Linkage analysis for autism in a subset families with obsessive-compulsive behaviors: Evidence for an autism susceptibility gene on chromosome 1 and further support for susceptibility genes on chromosome 6 and 19

J. D. Buxbaum, J. Silverman, M. Keddache, C. J. Smith, E. Hollander, N. Ramoz, J. G. Reichert

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Although there is considerable evidence for a strong genetic component to idiopathic autism, several genome-wide screens for susceptibility genes have been carried out with limited concordance of linked loci, reflecting numerous genes of weak effect and/or sample heterogeneity. In the current study, linkage analysis was carried out in a sample of 62 autism-affected relative pairs with more severe obsessive-compulsive behaviors, selected from a larger (n = 115) set of autism-affected relative pairs as a means of reducing sample heterogeneity. Obsessive-compulsive behaviors were assessed using the Autism Diagnostic Interview-Revised (ADI-R). In the sample with more severe obsessive-compulsive behaviors, multipoint NPL scores above 2 were observed on chromosomes 1, 4, 5, 6, 10, 11 and 19, with the strongest evidence for linkage on chromosome 1 at the marker D1S1656, where the multipoint NPL score was 3.06, and the two-point NPL score was 3.21. In follow-up analyses, analyzing the subset of families (n = 35) where the patients had the most severe obsessive-compulsive behaviors generated a multipoint NPL score of 2.76, and a two-point NPL score of 2.79, indicating that the bulk of evidence for linkage was derived from the families most severely affected with obsessive-compulsive behaviors. The data suggest that there is an autism susceptibility gene on chromosome 1 and provide further support for the presence of autism susceptibility genes on chromosomes 6 and 19.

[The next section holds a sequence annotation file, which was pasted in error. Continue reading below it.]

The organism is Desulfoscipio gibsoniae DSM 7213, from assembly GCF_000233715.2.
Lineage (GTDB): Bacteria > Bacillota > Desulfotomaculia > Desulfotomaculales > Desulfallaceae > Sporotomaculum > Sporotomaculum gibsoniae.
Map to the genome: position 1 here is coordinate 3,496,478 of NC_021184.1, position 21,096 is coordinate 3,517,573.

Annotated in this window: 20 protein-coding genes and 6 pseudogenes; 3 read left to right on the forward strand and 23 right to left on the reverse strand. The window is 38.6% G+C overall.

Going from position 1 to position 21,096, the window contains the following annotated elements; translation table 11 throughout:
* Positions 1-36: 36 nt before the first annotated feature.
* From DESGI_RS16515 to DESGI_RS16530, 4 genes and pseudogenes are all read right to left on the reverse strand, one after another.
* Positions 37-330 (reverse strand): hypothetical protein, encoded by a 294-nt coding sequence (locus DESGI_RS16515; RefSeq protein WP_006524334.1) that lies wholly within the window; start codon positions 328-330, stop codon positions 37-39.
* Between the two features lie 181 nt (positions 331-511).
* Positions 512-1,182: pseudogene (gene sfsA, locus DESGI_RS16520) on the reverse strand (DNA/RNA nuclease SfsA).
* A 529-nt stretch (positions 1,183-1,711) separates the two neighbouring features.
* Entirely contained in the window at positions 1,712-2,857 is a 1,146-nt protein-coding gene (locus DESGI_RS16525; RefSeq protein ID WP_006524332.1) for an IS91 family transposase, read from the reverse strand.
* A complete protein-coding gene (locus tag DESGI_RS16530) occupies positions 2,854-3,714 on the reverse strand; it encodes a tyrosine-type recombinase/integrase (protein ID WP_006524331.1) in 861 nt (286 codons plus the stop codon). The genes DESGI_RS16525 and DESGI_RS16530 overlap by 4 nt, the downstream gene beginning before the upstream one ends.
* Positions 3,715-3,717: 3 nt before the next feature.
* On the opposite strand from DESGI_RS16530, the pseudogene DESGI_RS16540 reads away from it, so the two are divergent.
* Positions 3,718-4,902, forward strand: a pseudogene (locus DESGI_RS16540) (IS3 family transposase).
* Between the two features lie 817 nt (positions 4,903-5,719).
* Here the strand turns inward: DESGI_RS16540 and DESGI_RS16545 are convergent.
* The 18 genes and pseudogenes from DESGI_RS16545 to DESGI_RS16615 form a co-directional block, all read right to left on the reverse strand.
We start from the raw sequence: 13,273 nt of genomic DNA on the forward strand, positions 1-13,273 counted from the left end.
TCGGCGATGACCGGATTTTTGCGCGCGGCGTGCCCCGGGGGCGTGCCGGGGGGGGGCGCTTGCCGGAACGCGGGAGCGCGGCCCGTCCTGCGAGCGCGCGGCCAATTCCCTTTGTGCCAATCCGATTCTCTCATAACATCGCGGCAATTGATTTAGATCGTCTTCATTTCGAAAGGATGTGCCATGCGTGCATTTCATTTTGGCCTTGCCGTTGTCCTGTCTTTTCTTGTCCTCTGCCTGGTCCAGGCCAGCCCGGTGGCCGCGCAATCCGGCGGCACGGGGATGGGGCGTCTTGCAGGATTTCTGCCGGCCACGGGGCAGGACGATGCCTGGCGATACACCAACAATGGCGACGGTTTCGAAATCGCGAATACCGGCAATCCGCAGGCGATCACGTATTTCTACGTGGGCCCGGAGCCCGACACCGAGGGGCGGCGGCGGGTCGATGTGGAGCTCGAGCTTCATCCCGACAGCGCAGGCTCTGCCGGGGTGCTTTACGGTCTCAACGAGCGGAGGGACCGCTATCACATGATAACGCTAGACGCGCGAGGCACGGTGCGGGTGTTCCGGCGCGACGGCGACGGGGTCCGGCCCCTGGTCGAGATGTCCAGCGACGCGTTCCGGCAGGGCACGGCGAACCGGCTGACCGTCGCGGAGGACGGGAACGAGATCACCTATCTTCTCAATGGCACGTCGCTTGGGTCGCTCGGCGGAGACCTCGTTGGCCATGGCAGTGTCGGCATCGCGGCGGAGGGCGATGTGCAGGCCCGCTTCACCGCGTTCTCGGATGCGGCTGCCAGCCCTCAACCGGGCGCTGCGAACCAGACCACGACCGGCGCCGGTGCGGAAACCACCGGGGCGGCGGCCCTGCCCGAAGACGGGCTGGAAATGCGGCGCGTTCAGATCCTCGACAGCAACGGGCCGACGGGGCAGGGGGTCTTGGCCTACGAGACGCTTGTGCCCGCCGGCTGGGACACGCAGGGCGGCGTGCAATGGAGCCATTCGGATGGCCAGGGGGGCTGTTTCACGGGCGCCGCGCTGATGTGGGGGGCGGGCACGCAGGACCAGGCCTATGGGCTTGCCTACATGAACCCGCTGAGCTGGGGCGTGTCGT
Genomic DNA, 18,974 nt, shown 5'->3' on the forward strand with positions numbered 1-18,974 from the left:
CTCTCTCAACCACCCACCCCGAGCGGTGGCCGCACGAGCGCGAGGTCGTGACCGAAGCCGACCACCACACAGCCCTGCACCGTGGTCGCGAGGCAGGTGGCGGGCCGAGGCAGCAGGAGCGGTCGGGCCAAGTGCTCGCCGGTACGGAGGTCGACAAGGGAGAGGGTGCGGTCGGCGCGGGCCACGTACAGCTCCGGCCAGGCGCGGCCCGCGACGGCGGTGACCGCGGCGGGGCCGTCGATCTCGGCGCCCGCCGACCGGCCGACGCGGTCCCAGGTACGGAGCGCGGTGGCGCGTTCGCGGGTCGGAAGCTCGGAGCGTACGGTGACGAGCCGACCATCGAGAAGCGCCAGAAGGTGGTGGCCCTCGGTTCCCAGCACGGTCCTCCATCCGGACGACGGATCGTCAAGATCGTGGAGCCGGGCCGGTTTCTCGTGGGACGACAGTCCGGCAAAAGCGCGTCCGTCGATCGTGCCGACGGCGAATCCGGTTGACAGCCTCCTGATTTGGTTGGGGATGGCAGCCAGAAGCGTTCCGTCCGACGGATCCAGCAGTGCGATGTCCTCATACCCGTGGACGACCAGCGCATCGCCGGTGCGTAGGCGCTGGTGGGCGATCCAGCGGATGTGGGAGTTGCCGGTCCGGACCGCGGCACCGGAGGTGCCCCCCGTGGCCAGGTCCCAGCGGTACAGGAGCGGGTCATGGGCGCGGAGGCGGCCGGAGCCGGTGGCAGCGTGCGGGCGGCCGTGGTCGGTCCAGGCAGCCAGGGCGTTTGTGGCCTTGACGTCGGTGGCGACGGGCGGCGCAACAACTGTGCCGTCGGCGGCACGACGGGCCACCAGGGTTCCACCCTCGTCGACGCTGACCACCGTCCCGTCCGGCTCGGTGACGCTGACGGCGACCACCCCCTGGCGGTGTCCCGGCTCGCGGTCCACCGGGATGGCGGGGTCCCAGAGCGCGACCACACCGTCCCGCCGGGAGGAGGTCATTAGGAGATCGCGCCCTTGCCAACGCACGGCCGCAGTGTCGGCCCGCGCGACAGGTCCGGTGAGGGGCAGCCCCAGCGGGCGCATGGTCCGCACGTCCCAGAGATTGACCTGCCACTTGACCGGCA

Original languageEnglish (US)
Pages (from-to)144-150
Number of pages7
JournalMolecular Psychiatry
Issue number2
Publication statusPublished - Mar 16 2004
Externally publishedYes



  • Autistic disorder
  • OCD
  • Repetitive behaviors

ASJC Scopus subject areas

  • Molecular Biology
  • Psychiatry and Mental health
  • Cellular and Molecular Neuroscience

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